Jamaica Generations: The Grandparent Effect
I’m a journalist. Facts and documenting them are what I love. Phone in hand, notebook in purse, I aim to balance experiencing a place, with standing just outside the camera lens so that I can try to share it as objectively as possible.
It’s never an easy feat but on a recent trip to Jamaica with three generations – my parents, husband and children – there were times when it was impossible.
It was the first trip to the island for my youngest and the first time that all six of us would be there together. This is the land of my parents’ birth, the place they roamed separately and together before immigrating to Canada in the early 1970s. I knew from the moment we started to discuss this trip that it would mean a lot to all of us.
The Generations: My Parents and My kids
My kids and my parents have an incredible relationship at home but this time together – in a place at once familiar and strange to both of them – has only drawn them closer.
The memory-making moments were constant: The smiles and wet eyes of my parents as they showed us their childhood homesteads and schools. The excitement in my kids, as we broke bread together every evening as a family. The secret eye rolls with Ish as we watched my parents do way too much for our kids.
Maybe it was because I was so relaxed in their love for each other that my own emotions completely blindsided me.
The Generations: My Grandmother and Me
I first remember meeting my maternal grandmother in Jamaica when I was about five. She wasn’t one for planes (hated them) and so my father and I had come to her. Even now memories of the multi-paks of Juicy Fruit gum we brought for her and the bouncing braids – hers and mine – remain vivid in my mind.
Her Cherokee-like presence, hearty laugh and gaping grin made an immediate imprint on me.
As I got older long distance phone calls and infrequent visits didn’t dim the affection. I wrote to her and she, through my mother, to me. Both of my grandfathers passed away before I had a chance to know them. And while my paternal grandmother lived in Toronto, she was a powerhouse of a woman with goals and things to do. My maternal grandmother back in Jamaica was likely just as busy, but strangely, the distance made me feel like she was more accessible to me. My imagination built her into a larger than life figure – a combination of the grandparents I’d read about in Judy Blume books and the potential confidante who had dirt on my mom.
My grandmother passed away in 2001 and I returned with my parents for the funeral. A hot, long affair that ended with her being buried in a plot next to the house she’d known for most of her adult life.There was little time for tears on that visit. I was an adult and I wanted to be strong for my mother.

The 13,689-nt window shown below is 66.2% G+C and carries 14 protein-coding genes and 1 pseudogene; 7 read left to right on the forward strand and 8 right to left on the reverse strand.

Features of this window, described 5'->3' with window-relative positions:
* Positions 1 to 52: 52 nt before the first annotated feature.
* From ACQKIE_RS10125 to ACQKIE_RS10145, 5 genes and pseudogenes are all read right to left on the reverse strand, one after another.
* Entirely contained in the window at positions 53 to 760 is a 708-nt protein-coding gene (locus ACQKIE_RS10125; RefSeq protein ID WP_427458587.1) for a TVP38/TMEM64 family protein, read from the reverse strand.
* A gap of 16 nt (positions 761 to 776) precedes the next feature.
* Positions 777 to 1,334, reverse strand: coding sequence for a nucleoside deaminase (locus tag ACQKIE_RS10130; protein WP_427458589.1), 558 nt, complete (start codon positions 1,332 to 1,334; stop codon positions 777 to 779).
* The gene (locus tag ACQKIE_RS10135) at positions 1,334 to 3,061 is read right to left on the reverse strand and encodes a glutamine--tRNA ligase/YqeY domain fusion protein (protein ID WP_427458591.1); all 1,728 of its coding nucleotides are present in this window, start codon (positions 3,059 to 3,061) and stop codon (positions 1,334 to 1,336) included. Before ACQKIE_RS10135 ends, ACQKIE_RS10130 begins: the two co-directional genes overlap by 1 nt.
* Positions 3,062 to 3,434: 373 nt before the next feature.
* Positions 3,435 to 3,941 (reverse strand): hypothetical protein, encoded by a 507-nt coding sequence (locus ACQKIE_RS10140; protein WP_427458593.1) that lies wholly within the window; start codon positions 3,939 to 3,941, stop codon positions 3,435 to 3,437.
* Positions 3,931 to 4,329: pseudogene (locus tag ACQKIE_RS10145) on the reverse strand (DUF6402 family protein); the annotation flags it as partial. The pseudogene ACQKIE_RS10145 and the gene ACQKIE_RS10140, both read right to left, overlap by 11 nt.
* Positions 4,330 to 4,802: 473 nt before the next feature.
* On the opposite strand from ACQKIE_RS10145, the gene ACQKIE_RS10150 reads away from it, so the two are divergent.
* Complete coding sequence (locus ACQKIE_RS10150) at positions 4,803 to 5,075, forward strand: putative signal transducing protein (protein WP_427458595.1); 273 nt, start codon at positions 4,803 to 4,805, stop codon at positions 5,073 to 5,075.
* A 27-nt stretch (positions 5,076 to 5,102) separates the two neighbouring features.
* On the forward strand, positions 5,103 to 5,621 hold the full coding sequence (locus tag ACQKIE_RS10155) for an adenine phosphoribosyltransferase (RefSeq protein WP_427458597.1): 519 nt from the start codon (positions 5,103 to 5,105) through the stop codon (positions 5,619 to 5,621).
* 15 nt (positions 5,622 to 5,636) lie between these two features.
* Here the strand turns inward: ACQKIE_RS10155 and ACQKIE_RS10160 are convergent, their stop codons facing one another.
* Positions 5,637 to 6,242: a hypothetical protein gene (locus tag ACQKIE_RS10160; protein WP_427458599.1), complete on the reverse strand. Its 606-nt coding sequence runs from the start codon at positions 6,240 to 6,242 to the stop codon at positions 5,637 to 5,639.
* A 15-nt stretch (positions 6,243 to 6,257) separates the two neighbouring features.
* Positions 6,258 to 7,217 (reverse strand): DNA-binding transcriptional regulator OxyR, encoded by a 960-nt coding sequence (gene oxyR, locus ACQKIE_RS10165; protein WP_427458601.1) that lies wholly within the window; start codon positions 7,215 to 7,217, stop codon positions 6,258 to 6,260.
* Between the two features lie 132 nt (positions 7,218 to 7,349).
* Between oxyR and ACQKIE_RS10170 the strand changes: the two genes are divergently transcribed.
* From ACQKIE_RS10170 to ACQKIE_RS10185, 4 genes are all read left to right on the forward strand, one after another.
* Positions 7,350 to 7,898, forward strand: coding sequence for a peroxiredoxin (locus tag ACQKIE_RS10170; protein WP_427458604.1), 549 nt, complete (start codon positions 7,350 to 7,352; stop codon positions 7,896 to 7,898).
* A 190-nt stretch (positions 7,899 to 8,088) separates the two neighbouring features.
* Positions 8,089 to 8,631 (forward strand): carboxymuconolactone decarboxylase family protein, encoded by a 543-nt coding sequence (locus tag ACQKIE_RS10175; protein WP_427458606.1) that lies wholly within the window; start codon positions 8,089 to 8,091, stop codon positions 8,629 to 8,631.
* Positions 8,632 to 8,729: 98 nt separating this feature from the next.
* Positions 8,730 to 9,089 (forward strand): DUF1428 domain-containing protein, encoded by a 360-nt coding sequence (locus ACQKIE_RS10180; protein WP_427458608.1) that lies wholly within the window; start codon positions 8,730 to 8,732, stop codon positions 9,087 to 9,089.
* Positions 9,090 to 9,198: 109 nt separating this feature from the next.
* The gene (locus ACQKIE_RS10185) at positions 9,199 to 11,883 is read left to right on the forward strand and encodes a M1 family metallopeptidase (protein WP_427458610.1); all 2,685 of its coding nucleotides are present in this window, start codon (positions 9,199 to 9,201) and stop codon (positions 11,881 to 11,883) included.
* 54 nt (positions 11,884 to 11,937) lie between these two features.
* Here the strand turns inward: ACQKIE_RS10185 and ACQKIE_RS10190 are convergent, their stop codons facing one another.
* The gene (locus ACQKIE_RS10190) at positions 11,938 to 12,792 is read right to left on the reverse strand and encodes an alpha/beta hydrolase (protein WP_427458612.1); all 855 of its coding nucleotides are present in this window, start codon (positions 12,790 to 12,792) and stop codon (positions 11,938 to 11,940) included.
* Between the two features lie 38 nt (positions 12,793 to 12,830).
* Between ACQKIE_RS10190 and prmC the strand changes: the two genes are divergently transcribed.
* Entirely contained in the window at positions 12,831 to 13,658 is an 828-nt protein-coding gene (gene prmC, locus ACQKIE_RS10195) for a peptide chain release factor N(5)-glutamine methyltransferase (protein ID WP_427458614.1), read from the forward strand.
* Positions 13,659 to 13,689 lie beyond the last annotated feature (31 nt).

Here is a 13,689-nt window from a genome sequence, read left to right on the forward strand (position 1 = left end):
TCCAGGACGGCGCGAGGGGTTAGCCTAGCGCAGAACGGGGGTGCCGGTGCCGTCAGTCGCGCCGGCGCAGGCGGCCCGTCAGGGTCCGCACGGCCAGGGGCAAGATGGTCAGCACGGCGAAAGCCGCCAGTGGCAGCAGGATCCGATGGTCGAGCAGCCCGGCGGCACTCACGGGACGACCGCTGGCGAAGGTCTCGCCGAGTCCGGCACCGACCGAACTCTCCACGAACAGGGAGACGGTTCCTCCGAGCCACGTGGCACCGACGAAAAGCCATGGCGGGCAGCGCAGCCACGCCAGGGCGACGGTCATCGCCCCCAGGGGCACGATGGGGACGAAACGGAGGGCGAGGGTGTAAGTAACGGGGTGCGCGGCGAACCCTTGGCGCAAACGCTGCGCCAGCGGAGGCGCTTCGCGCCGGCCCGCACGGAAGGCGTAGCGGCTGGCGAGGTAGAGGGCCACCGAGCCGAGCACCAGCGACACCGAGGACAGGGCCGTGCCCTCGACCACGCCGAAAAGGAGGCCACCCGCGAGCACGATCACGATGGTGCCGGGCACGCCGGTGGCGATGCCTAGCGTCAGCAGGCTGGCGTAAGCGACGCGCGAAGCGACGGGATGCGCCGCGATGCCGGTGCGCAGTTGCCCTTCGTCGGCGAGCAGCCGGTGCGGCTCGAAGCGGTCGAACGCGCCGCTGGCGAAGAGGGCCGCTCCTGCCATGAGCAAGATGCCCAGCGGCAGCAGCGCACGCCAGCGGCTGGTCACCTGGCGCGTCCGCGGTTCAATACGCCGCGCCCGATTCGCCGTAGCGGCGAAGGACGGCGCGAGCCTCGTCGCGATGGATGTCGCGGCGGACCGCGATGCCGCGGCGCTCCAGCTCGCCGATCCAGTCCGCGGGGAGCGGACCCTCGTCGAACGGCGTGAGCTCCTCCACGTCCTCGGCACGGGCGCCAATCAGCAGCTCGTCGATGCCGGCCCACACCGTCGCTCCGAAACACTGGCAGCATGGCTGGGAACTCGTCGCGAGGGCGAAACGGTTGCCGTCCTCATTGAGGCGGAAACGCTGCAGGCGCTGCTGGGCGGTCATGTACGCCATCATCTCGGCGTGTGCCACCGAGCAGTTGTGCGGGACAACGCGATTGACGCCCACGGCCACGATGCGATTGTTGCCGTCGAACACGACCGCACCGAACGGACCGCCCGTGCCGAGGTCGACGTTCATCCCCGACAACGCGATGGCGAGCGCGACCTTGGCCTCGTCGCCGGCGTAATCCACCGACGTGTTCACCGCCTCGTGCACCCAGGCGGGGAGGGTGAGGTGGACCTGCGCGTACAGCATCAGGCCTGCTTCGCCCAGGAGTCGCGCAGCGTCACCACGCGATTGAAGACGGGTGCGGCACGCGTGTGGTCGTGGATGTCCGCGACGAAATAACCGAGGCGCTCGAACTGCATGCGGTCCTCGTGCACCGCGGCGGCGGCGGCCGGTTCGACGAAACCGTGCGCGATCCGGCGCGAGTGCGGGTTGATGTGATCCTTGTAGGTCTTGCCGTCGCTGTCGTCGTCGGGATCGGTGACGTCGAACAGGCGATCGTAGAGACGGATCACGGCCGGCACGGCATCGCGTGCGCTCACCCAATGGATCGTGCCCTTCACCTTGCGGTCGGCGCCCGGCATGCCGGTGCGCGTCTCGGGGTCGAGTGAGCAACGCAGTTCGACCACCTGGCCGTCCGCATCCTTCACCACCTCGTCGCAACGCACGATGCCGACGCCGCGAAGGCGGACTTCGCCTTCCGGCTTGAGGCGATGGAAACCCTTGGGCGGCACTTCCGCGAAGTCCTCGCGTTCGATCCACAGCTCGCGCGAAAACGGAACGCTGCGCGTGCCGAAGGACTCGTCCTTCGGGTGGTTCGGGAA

I’ve returned to Jamaica since then for work trips to the north coast but not to my grandmother’s tiny village.
Now, we were here. As we made our way up the winding roads outside of Spanish Town, memories of her came flooding back. Sights, sounds and smells were all tinged with memories and as we got closer, composure was a struggle. Cameron, 13, saw the tears spill onto my cheeks and squeezed my hand.
I realized then that I haven’t told my kids much about her and the impulse to do so in the moment was strong but as I went to speak, hot tears made it impossible.
Grief turned quickly to anger. Who was I to be upset when my parents were strong? When people who’d known her far longer and better than I were keeping it together?
I wiped the tears and soon we were exiting the vehicle, meeting family friends, visiting the grave site and listening to stories. The overwhelming sadness passed and was replaced with laughter as we created new memories in the shadow of her home.
When we turned to leave, I realized that a truth I had long understood about my parents’ relationship with my kids was one I had failed to see for myself.
The love between grandparents and grandchildren has nothing to do with the shared generation in between.
The relationship exists above and apart from the parents of the grandchildren. They…we…are only the necessary pipeline for their initial meeting; a means to an end. It is a relationship that – no matter how long or short, distant or close – belongs only to them. My connection to my grandmother was mine to cherish and miss and call upon. I had a right to whatever I was feeling. There was comfort in that.
In the days to come, I watched my parents and my children enjoy each other: My father running on the lawns behind Cameron as if they were both teenagers; my oldest hovering over his grandmother’s phone patiently teaching her how to take better photos. And as I watched my parents and my children ignore the generation of time that separated them, I realized exactly how lucky we all are.
Disclosure: This post was sponsored by Visit Jamaica, Canada. As always all opinions are my own.
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